Today to top up the bad news the contractors have begun their evil work of "ripping up the rail line" at Wickham.

This is a cause for alarm with no decision yet handed down in the Appeal against the Save Our Rail Supreme Court win on Christmas Eve. Is it legal with the amended Act of Parliament not yet gazetted?  Certainly it demonstrates the high handed actions of an arrogant government, which imposes its will on the people without consultation and ignores the protests of the community.

Joan Dawson,
President, Save Our Rail NSW Inc.

Half baked projects, have long term consequences ...
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Meanwhile, Haifa, Israel.  An inconveniently located railway right on the waterfront is being put underground to make way for waterfront development.



Hopefully a good light rail network extended out to Mereweather/Charlestown will come out of it


Half baked projects, have long term consequences ...
Ozbob's Gallery Forum   Facebook  X  Threads  Mastodon  BlueSky


Half baked projects, have long term consequences ...
Ozbob's Gallery Forum   Facebook  X  Threads  Mastodon  BlueSky


I had a few days in Newcastle in a few weeks back, I spent about 40 minutes at Broadmeadow station in early January it was not uncommon for trains to be sitting for several minutes longer than usual at the platform, then get to Woodville junction and sit again for several more minutes before being let into Hamilton. What a joke.


A tragic joke ..

They make their fuking bed ...  they will lie it in it hey?

I care, as you do too ...
Half baked projects, have long term consequences ...
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Once signalling is sorted and a new transit centre built to transfer to light rail. It will be a good system to get to downtown Newcastle. I must admit I use to catch the train to Newcastle station and noticed it didn't really have the patronage as it did 20 years prior, when they were a steel and coal town.



Quote from: ozbob on November 12, 2015, 16:50:59 PM
Newcastle Herald --> OPINION: Getting from A to B not for private profit

I don't agree that private companies running bus services is necessarily a bad thing.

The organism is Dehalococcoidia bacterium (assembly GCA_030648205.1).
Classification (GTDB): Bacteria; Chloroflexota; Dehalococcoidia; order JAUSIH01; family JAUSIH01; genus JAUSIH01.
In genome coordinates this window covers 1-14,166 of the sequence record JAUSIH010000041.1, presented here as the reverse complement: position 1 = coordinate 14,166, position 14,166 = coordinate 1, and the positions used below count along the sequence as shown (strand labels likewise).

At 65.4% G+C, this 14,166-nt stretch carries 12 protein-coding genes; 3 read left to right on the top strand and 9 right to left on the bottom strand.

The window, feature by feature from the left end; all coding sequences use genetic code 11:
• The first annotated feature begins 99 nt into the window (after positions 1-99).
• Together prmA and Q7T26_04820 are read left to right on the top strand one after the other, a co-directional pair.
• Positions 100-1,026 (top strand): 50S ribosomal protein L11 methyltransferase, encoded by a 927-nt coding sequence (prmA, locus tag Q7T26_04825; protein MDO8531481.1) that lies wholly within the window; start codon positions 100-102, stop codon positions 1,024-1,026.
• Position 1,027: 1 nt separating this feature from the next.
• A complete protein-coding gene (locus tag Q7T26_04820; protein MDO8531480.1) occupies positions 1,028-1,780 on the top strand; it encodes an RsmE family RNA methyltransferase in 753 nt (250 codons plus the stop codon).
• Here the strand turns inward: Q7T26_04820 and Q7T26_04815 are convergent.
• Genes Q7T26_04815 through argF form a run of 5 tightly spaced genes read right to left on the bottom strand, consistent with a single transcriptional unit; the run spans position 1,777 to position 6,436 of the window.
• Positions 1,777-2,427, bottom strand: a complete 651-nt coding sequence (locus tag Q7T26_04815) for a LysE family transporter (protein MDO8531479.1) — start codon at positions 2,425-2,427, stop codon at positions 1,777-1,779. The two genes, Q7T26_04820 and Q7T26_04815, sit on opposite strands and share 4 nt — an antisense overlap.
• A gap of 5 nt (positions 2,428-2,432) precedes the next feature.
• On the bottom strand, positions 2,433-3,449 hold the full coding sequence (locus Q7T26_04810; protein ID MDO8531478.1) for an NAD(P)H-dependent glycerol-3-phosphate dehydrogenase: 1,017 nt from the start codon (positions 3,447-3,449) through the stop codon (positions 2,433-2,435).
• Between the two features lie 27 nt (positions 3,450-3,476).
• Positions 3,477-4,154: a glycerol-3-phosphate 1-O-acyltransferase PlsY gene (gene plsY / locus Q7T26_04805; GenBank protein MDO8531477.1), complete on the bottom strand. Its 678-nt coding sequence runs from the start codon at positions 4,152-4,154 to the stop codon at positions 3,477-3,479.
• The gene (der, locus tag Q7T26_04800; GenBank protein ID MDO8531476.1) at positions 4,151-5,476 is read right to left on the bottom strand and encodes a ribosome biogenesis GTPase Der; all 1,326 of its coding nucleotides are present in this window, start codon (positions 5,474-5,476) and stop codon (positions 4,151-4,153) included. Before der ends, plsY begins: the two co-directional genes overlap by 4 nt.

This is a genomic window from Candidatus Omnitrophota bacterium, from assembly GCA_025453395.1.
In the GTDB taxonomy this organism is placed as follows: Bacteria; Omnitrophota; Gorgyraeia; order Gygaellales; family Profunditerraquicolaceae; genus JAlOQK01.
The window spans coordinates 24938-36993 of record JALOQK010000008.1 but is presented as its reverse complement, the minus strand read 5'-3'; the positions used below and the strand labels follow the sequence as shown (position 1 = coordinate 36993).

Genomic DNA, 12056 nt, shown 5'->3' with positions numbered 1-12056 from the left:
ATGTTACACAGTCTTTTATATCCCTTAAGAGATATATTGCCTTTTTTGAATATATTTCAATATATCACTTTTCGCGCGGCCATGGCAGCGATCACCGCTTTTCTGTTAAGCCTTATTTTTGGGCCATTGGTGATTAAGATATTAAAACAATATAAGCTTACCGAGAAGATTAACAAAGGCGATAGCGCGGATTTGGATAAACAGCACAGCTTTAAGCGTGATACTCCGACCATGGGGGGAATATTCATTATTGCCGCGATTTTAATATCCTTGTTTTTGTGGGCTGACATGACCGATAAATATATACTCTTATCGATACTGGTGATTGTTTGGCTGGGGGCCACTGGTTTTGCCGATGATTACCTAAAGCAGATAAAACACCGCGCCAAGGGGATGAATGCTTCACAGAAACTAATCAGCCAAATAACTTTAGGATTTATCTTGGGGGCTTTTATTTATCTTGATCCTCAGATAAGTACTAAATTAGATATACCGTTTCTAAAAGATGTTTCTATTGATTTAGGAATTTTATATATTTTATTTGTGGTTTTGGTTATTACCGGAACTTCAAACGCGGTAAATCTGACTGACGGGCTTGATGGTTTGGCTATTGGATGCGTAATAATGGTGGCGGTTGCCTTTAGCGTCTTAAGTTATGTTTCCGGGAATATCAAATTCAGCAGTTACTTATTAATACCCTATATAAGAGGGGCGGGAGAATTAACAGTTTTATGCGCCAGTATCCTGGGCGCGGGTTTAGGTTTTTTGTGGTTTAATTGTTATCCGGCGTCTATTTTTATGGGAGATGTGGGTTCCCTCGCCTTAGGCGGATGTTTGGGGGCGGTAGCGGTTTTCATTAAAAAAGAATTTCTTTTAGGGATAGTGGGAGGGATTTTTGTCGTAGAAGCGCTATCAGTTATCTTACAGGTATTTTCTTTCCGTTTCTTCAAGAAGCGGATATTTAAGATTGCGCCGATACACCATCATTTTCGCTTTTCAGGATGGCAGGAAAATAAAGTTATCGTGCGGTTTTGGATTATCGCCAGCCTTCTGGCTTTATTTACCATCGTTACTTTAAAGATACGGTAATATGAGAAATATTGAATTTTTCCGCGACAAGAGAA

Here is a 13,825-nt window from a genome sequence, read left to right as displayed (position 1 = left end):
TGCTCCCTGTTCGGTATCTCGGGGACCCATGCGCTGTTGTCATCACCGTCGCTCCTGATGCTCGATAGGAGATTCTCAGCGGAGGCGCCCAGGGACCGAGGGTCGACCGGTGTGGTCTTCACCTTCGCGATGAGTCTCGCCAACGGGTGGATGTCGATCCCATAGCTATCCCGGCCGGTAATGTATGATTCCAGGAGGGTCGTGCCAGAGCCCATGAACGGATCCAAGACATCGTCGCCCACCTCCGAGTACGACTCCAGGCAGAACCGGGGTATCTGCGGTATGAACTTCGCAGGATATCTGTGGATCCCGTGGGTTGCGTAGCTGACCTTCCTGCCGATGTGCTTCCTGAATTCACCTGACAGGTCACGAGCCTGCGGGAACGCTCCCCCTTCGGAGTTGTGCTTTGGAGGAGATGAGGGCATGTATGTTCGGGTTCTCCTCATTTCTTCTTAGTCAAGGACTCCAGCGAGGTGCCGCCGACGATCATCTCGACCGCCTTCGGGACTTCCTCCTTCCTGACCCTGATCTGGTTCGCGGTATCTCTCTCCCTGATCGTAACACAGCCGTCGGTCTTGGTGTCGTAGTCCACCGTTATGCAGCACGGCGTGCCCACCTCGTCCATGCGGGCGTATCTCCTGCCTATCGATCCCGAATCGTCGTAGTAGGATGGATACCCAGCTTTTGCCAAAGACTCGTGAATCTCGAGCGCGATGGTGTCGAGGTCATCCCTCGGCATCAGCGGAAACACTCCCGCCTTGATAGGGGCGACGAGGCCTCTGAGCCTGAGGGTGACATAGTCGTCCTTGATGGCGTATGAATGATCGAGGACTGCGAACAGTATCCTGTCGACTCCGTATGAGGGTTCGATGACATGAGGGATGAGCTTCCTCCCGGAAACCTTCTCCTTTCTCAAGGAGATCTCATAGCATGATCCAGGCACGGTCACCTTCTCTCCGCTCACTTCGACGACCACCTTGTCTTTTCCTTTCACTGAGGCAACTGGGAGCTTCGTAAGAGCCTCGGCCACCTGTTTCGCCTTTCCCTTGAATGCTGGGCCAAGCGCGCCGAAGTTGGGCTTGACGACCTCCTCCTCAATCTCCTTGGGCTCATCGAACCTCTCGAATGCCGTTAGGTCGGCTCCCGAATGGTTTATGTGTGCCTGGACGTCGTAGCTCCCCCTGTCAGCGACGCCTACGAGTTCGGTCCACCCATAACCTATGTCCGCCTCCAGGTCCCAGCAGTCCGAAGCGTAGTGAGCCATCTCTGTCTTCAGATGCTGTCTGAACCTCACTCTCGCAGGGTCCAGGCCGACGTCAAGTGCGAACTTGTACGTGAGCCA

Here in Qld for example, I think Surfside and GoldLinQ are doing a fine job. LCBS isn't really too bad either; my main complaint is poor on time running, but this is generally on services that have to negotiate the mess of of the Pac Mwy, so not much the operators can do about that.

BT (publicly owned) is doing a far worse job with their idiotic everywhere-to-everywhere routing approach.


In SEQ in particular, I am less concerned about public vs private operation than I am about BCC v anybody else operation. 

In the UK, the most competent bus operations were in London, which is 100% private.  Step outside London and you see virtually all urban buses with a single door at the front - doesn't matter if its a mini, midi, standard length or double deck bus. 

Lothian in Edinburgh and Fife is the biggest remaining public bus operator in the UK (with around 700 or so buses I think) and I'm confident I saw zero buses, which are mainly double deck, with a side door.  (Mind you they do operate on an exact change flat fare system and they manage to carry 50% more passengers each year than BT with a smaller fleet and population base.)
Ride the G:


I have just come back from a couple of weeks in Newcastle, saw this while i was in town. Could it be karma or a case of being led u the garden path.


The people of the Hunter are voting with their transport needs, i went through the Maitland area soon after the extension from the Pacific Highway or the old F3 to the New England Highway near Branxton opened. The traffic on the old section of highway was light since, but since the closure of the rail line the number of cars have increased coming home after 5pm its a solid wall of white light and a very slow crawl at times. Trains that were once full are now at times lucky to be half full, saw one 8 car service to Sydney Central about 6pm had 10 people on it. Hunter services have a little more of a load but nowhere near the totals they once carried. An now there is a fair amount of empty car set running to and from Maitland.


What they have done with the newcastle rail line is criminal and people should be going to jail over it.
Not because they closed it, but how they closed it.
A light rail plan is probably going to be a better long term option than heavy rail, especially due to their heavy rail which uses rolling stock not designed for close station spacing.  (could be solved if they electrified hamilton to telarah and ran single deck electric trains)

But closing a well functioning railway line when they don't have any plan nor have any way of getting a plan for the replacement light rail is criminal.
They should have finalised the light rail plan and have it ready to be built before closing the line. 

They quoted level crossings blocking too much traffic, not enough patronage, cutting off the forshore as reasons.  But most of the level crossings have been closed to cars, low patronage was a lie.